To date there is no psychometrically sound instrument for assessing dual diagnosis; many psychiatric instruments ask little about substance use, and many addiction assessment tools do not ask about mental health. The lack of proper assessment tools makes detection and treatment extremely difficult; at best services amalgamate existing instruments in an attempt to gain information from clients, or assess the same person using both a mental health and substance use tool. While this is clearly better than not investigating at all, it is time consuming and cumbersome for both clients and assessors.
However, a number of screening tools have been developed that attempt to assess both aspects of dual diagnosis. The Dartmouth Assessment of Lifestyle Instrument (DALI) (Rosenberg et al, 1998) was developed to assess substance use in acutely ill patients admitted to psychiatric units in the US. The Substance Use Event Survey for Severe Mental Illness (SUESS) (Bennett et al, 2006), also developed in the US, explores clients’ reasons for seeking treatment, which could improve opportunities for practitioners to engage them in treatment plans.
Graham (2004) developed the Cognitive-Behavioural Integrated Treatment (C-BIT) model, which has a useful assessment phase covering six themes (see below for more on treatment). Each prompts the assessor to gather detailed information from the client. This is a useful contribution to the assessment of dual diagnosis as it focuses on the relationship between the mental health problem and substance use.
While these instruments have not been fully validated, I would argue they are useful aids for nurses.
Philosophy of treatment
The prevailing philosophy of treatment in mental health services has changed radically over the last 20 years, moving from institutional care to responsive community orientated treatment. For example assertive outreach teams meet clients wherever they can, such as in their home or in a social setting. This philosophy contrasts starkly with addiction services, which are mostly clinic based.
Historically, addiction services would see clients as responsible for seeking treatment and offer support once they have made contact, whereas mental health services take a different approach, and view clients as needing support. In the case of assertive outreach teams, service users are engaged in a flexible and responsive way.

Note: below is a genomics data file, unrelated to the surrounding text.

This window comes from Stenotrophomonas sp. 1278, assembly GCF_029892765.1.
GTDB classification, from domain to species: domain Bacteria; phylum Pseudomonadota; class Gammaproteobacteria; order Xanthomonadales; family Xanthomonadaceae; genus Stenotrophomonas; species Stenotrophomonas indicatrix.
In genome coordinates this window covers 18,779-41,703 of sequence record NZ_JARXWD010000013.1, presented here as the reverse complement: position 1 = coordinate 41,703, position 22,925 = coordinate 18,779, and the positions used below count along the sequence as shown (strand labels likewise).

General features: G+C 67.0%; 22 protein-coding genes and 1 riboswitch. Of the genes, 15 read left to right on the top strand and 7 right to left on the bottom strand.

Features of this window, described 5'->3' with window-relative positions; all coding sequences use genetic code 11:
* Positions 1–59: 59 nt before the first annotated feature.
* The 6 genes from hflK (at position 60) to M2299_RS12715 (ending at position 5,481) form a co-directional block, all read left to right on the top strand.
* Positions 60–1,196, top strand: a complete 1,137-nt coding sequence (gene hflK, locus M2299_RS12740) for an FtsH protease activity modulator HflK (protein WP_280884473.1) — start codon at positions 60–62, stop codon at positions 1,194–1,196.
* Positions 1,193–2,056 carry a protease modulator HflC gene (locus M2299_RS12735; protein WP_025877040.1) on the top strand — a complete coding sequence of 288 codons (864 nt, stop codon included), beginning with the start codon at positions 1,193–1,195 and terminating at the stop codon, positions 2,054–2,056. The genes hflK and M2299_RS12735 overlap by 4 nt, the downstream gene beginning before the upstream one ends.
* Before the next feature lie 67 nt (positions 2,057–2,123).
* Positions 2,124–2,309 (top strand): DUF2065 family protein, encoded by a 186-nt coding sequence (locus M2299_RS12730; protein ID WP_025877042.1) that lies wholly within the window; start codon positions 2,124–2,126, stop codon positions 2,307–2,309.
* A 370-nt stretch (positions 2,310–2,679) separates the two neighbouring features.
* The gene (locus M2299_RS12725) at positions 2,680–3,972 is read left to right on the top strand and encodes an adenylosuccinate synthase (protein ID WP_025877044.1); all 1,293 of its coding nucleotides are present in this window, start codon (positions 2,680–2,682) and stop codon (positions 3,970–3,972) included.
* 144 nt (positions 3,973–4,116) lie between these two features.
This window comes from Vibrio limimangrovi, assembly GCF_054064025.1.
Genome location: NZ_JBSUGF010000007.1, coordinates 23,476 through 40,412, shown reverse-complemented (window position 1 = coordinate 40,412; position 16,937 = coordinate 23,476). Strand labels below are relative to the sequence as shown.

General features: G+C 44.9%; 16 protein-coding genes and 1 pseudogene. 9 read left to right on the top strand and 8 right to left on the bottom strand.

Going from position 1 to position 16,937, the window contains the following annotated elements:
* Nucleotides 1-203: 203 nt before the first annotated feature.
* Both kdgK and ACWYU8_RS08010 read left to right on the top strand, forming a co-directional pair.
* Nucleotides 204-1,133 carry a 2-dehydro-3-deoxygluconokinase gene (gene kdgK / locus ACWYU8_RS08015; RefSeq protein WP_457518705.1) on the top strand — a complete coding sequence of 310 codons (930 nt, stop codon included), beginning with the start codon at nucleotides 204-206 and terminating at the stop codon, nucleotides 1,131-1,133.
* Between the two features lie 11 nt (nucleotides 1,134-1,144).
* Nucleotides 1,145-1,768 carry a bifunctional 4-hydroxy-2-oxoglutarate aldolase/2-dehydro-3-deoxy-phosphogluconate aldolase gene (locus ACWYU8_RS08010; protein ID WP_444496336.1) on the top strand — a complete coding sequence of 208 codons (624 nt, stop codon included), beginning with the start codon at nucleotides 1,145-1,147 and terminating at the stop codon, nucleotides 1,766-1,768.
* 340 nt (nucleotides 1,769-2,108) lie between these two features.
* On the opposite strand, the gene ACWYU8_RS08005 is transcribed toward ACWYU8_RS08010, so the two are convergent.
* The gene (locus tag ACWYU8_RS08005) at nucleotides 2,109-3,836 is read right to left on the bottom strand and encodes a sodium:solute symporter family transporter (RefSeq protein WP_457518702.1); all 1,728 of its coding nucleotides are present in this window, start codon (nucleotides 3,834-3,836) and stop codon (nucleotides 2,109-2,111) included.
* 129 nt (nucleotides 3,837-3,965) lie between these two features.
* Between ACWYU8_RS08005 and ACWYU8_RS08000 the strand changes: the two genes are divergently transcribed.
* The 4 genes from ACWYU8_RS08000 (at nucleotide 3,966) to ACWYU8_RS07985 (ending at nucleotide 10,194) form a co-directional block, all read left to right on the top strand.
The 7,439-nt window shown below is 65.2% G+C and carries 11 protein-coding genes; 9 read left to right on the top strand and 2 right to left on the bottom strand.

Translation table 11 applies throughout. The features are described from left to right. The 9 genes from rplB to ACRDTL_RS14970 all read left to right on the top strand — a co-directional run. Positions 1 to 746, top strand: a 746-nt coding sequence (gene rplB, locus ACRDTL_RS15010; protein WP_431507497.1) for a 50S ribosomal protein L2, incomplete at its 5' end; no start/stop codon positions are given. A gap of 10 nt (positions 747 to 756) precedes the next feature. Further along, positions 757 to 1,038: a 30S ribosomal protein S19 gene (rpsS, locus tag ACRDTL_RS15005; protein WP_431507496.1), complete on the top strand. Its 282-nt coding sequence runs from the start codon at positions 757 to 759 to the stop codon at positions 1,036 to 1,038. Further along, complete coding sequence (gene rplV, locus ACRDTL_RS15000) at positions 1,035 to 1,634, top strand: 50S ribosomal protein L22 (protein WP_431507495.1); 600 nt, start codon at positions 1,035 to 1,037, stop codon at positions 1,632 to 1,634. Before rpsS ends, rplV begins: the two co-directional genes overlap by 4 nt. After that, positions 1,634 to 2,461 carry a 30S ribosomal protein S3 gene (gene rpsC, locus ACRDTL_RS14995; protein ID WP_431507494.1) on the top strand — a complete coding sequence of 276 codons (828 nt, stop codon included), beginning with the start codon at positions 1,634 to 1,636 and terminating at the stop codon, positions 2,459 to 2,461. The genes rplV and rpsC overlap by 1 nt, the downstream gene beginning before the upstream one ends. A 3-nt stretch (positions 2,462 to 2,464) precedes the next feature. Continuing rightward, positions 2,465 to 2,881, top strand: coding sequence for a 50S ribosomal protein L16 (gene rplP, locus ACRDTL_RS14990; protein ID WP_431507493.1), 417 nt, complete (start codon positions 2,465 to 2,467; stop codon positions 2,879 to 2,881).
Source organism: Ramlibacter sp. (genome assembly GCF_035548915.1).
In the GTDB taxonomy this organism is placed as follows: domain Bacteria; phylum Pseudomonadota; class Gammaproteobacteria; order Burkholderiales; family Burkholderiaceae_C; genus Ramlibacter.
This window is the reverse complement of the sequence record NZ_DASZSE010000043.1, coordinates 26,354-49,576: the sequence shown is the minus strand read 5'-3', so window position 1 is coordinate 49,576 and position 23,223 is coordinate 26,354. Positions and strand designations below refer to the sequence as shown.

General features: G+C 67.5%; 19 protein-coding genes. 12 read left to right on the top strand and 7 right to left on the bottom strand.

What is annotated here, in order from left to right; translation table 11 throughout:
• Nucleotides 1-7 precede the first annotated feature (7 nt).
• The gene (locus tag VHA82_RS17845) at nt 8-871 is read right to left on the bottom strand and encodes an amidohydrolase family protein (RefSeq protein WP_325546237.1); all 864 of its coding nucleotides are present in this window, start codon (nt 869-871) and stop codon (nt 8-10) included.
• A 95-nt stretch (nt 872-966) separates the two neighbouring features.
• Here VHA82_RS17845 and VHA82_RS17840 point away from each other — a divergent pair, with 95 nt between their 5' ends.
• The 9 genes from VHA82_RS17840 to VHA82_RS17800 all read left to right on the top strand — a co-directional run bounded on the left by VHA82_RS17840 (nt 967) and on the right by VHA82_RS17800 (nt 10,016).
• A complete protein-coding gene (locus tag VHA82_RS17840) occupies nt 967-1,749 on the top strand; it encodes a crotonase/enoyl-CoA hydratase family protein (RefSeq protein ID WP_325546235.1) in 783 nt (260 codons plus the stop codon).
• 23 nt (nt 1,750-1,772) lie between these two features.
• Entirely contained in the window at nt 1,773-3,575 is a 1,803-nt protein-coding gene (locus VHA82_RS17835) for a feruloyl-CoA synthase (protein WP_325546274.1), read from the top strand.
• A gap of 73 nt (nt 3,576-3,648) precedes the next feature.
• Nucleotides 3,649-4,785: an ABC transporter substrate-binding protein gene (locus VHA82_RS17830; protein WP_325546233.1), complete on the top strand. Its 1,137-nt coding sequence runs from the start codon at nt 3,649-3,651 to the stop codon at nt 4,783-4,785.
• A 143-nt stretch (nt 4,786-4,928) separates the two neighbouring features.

The issue of dual diagnosis highlights this contrast in treatment approaches, as the two services view clients so differently. A move from a service centred to a client focused approach in addiction services is long overdue.
In the past mental health services would simply refer clients who used substances to specialist addiction services, while addiction services reciprocated by referring clients with mental health problems to mental health services. Parallel or sequential treatment models are outdated, ineffective and actively dissuade people with dual diagnosis from accessing treatment (Hughes et al, 2008).
Although the evidence for integrated treatment models is limited, this approach offers several opportunities for clients, families and practitioners (Haddock et al, 2003). If addiction and mental health services work independently they are likely to duplicate efforts, with the same clients in contact with both services. The high prevalence of dual diagnosis means this represents a significant cost to healthcare providers, and a single point of contact will make more effective use of resources. It is also more likely to optimise engagement, treatment and recovery, unlike the traditional brokering or “ping pong” effect, where clients are sent from one service to another. This alternation requires a degree of determination and motivation from clients that they may not have early in their recovery.
Despite the potential savings of such synergies, the two commissioning streams for services offer no incentive for integrated treatment. In fact, they actively discourage attempts to develop integrated services by setting targets that are specialty-specific and do not account for the combined problems of people with dual diagnosis. The development of two separate yet almost identical systems of care exacerbated this situation and represents a missed opportunity to develop a single system. These are the Care Programme Approach (DH, 1990) which covers mental health and Models of Care (National Treatment Agency for Substance Misuse, 2002) for addiction.
High expressed emotion
High expressed emotion (HEE) is acknowledged to occur within families of people with mental illness and among the clinicians who work with them, but less so among those associated with people who have dual diagnosis. The three components of HEE are overt criticism, hostility and emotional over involvement. Family members or clinicians express their frustration with clients in a way that apportions blame to them, framing their lack of progress or relapse in a critical way. Although there is a clear parallel with people who use substances and the way families and clinicians respond, HEE is not an established concept in addiction (Watts, 2006).
Given the frustrations and stresses of working with people with dual diagnosis, it is likely that HEE is a factor. Identifying this concept is an important part of any individual or family work with this client group, and should be a discussion point in clinical supervision for practitioners.
It has been known for some time that using psychoactive substances and mental illness both independently have a negative effect on cognitive functioning. Evidence is now beginning to emerge on the combined effect of mental illness and substance use on this. People with dual diagnosis have a greater degree of cognitive impairment than would be expected by combining the effect of each factor independently (Manning et al, 2009).
Impaired cognitive functioning has major implications for engaging clients and the way treatment is delivered. Clinicians need to consider the pace, timing and pitch of the intervention, to take account of potential problems with memory, concentration and problem solving.